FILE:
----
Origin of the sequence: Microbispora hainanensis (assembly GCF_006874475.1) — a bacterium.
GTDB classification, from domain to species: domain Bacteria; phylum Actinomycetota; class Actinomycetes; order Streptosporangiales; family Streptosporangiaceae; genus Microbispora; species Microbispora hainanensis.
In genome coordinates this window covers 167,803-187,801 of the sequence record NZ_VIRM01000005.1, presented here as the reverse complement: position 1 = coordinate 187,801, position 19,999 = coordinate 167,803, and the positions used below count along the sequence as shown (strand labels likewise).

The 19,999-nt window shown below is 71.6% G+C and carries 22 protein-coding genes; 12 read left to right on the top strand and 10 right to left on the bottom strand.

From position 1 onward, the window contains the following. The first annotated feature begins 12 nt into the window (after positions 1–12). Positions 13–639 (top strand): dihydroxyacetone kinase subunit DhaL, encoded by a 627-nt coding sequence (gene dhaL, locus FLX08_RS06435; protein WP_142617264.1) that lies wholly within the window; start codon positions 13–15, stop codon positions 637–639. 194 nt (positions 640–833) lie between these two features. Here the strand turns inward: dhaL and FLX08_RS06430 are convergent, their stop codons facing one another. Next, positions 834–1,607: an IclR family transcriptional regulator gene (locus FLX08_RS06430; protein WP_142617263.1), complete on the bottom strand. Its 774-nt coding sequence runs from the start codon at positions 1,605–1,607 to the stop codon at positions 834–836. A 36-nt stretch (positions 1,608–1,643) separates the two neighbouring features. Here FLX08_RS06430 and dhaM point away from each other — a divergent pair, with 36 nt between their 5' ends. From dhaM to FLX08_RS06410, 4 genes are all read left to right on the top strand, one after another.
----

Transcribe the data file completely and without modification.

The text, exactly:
Origin of the sequence: Microbispora hainanensis (assembly GCF_006874475.1) — a bacterium.
GTDB classification, from domain to species: domain Bacteria; phylum Actinomycetota; class Actinomycetes; order Streptosporangiales; family Streptosporangiaceae; genus Microbispora; species Microbispora hainanensis.
In genome coordinates this window covers 167,803-187,801 of the sequence record NZ_VIRM01000005.1, presented here as the reverse complement: position 1 = coordinate 187,801, position 19,999 = coordinate 167,803, and the positions used below count along the sequence as shown (strand labels likewise).

The 19,999-nt window shown below is 71.6% G+C and carries 22 protein-coding genes; 12 read left to right on the top strand and 10 right to left on the bottom strand.

From position 1 onward, the window contains the following. The first annotated feature begins 12 nt into the window (after positions 1–12). Positions 13–639 (top strand): dihydroxyacetone kinase subunit DhaL, encoded by a 627-nt coding sequence (gene dhaL, locus FLX08_RS06435; protein WP_142617264.1) that lies wholly within the window; start codon positions 13–15, stop codon positions 637–639. 194 nt (positions 640–833) lie between these two features. Here the strand turns inward: dhaL and FLX08_RS06430 are convergent, their stop codons facing one another. Next, positions 834–1,607: an IclR family transcriptional regulator gene (locus FLX08_RS06430; protein WP_142617263.1), complete on the bottom strand. Its 774-nt coding sequence runs from the start codon at positions 1,605–1,607 to the stop codon at positions 834–836. A 36-nt stretch (positions 1,608–1,643) separates the two neighbouring features. Here FLX08_RS06430 and dhaM point away from each other — a divergent pair, with 36 nt between their 5' ends. From dhaM to FLX08_RS06410, 4 genes are all read left to right on the top strand, one after another.